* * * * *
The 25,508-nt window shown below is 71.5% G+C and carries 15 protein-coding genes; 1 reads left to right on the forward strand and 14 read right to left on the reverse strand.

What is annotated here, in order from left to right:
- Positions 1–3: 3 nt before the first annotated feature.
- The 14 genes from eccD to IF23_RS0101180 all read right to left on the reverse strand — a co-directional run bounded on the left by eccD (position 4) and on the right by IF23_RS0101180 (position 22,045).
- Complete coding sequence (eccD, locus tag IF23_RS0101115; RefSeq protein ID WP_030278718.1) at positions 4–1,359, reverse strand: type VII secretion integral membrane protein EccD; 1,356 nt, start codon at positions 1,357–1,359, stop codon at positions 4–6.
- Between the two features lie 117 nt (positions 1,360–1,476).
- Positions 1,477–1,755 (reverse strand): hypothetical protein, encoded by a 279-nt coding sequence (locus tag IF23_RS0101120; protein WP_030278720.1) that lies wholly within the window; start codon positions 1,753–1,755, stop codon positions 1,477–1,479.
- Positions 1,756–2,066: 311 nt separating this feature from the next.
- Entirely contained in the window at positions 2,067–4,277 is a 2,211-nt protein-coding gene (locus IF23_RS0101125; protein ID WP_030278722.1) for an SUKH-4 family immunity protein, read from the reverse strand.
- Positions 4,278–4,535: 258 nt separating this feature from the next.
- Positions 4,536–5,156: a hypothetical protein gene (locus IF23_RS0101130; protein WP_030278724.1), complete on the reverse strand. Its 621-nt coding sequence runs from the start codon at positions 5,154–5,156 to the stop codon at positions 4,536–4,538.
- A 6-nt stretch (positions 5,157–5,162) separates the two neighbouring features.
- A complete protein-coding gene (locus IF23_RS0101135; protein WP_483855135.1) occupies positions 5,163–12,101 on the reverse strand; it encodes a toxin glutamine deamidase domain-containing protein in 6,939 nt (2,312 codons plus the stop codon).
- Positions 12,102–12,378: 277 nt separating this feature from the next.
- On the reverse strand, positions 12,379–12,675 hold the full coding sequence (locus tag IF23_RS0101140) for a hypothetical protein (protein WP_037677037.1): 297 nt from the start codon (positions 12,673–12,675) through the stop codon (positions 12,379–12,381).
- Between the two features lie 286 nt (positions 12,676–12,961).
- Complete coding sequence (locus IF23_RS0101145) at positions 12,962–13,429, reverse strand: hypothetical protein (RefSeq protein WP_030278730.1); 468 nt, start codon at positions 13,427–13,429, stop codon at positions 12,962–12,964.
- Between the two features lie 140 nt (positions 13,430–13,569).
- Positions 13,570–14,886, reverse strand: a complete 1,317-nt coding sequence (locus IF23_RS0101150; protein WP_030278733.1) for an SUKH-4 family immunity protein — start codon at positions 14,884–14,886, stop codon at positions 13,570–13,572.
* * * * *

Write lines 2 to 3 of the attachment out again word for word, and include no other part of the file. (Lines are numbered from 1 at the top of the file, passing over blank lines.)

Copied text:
What is annotated here, in order from left to right:
- Positions 1–3: 3 nt before the first annotated feature.